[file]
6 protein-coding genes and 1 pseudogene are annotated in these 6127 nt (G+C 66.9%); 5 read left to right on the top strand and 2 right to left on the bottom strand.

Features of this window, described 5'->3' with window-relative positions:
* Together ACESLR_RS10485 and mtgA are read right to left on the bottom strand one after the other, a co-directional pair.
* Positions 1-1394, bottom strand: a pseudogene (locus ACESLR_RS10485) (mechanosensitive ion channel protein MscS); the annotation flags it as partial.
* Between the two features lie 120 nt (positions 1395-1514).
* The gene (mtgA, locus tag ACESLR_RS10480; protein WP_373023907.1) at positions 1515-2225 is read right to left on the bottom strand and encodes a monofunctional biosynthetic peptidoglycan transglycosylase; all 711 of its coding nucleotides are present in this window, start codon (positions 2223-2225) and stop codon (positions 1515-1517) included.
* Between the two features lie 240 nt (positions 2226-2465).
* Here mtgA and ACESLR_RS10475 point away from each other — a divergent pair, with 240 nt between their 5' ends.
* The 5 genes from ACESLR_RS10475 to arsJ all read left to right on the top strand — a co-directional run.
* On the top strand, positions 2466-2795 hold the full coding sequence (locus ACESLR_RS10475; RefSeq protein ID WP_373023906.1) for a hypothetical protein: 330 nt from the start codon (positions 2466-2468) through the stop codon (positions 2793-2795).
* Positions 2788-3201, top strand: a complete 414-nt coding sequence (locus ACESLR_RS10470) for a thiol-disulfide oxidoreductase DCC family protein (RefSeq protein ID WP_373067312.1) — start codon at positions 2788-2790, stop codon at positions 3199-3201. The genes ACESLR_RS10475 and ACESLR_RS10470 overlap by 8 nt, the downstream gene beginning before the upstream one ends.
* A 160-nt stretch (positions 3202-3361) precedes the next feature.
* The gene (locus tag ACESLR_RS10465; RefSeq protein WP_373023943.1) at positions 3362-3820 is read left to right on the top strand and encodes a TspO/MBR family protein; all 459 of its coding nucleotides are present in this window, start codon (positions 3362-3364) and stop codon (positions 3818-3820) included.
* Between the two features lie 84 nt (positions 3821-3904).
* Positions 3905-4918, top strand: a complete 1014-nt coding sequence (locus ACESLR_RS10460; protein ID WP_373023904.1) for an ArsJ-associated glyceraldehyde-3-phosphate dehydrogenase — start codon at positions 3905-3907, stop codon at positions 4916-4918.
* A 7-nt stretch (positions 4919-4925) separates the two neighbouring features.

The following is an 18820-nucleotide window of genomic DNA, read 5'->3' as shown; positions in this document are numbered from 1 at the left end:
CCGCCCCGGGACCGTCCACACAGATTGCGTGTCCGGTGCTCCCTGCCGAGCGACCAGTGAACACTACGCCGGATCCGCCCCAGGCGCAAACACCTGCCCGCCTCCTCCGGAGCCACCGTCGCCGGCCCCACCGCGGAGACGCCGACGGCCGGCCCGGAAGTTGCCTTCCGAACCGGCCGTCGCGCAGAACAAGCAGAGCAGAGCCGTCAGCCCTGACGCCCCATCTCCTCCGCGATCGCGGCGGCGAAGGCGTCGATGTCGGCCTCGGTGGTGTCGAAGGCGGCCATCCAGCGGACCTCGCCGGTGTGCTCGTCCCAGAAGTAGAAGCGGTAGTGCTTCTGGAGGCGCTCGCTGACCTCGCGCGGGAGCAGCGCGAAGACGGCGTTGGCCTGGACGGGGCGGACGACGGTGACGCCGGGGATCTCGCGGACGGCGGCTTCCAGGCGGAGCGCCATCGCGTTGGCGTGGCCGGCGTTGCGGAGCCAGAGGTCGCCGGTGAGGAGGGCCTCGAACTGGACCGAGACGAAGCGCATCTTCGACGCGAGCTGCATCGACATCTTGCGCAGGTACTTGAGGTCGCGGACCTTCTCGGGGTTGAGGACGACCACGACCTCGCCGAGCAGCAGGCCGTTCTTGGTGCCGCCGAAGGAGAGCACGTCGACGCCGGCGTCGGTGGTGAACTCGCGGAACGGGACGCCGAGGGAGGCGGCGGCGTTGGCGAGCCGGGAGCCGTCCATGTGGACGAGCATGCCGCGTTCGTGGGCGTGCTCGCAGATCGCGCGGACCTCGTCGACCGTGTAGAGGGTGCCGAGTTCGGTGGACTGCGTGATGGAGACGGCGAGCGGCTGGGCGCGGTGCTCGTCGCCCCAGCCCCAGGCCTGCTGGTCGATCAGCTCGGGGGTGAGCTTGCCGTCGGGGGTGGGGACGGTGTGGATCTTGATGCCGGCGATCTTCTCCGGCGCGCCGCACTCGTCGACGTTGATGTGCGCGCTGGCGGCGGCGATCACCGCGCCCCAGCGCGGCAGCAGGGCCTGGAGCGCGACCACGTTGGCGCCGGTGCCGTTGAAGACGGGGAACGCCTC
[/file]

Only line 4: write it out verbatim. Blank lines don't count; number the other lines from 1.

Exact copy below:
* Positions 1-1394, bottom strand: a pseudogene (locus ACESLR_RS10485) (mechanosensitive ion channel protein MscS); the annotation flags it as partial.